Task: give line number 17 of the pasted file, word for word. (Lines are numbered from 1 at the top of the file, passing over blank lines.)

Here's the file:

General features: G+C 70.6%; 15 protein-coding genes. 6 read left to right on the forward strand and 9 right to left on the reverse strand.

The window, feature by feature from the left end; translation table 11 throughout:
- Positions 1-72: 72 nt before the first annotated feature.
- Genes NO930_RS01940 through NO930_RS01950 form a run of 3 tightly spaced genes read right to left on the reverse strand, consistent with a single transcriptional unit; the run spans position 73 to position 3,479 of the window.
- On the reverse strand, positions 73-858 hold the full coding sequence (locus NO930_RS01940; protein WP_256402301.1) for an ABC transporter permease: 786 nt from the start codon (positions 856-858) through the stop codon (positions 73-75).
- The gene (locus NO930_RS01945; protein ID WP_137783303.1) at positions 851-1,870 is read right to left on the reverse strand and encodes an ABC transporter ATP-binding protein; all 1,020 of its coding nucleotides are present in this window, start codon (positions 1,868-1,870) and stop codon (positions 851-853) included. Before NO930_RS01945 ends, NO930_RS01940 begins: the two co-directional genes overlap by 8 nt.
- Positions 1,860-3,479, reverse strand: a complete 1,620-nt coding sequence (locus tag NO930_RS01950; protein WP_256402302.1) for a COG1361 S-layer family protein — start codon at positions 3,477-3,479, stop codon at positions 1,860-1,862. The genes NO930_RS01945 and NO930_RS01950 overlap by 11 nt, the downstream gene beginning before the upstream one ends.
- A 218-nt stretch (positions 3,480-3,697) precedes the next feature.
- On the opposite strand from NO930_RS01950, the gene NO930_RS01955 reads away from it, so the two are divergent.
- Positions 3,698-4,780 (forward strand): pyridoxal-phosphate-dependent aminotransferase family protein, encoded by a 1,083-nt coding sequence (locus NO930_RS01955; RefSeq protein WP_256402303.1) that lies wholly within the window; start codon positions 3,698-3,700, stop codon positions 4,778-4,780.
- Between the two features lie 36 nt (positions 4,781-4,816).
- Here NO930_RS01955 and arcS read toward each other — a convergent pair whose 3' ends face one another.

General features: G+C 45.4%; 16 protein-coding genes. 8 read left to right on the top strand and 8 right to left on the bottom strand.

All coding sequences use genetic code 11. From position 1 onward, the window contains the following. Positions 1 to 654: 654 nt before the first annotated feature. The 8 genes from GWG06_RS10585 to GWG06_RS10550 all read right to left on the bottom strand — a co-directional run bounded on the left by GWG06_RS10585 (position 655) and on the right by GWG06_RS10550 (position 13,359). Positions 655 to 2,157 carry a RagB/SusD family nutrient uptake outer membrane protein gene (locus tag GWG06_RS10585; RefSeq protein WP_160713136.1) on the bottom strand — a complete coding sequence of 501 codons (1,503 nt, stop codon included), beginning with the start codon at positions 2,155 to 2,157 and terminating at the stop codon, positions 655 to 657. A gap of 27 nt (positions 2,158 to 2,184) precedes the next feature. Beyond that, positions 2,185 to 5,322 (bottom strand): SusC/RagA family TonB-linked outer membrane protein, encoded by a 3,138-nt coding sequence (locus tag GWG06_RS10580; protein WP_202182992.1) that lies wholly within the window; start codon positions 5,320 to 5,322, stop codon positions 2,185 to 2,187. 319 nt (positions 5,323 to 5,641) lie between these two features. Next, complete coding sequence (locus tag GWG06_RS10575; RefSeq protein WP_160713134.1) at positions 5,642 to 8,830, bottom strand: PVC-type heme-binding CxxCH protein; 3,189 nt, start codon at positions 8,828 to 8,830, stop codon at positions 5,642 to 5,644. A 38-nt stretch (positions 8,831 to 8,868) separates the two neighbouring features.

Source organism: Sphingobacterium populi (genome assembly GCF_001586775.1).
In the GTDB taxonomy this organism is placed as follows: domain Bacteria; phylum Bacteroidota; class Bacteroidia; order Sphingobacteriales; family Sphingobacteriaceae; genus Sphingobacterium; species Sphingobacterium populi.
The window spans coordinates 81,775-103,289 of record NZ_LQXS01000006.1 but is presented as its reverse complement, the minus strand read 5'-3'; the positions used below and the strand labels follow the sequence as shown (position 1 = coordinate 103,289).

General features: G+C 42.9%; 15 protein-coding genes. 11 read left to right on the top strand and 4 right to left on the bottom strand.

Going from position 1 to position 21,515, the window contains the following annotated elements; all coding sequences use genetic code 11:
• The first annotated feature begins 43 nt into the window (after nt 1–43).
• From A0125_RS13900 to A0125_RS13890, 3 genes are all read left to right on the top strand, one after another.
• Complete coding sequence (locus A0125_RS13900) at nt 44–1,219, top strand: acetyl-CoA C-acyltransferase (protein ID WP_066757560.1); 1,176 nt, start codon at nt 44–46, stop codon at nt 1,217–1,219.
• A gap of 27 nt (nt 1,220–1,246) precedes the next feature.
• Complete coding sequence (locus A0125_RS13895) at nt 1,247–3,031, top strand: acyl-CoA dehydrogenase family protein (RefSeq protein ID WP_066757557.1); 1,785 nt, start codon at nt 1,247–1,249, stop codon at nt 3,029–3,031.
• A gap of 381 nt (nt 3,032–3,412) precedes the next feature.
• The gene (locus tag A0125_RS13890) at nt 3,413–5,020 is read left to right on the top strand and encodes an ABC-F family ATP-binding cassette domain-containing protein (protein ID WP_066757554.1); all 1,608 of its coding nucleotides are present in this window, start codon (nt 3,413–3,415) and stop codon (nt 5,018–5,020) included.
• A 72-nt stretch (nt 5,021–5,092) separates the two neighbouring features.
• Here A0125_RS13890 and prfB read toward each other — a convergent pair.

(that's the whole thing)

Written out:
The window spans coordinates 81,775-103,289 of record NZ_LQXS01000006.1 but is presented as its reverse complement, the minus strand read 5'-3'; the positions used below and the strand labels follow the sequence as shown (position 1 = coordinate 103,289).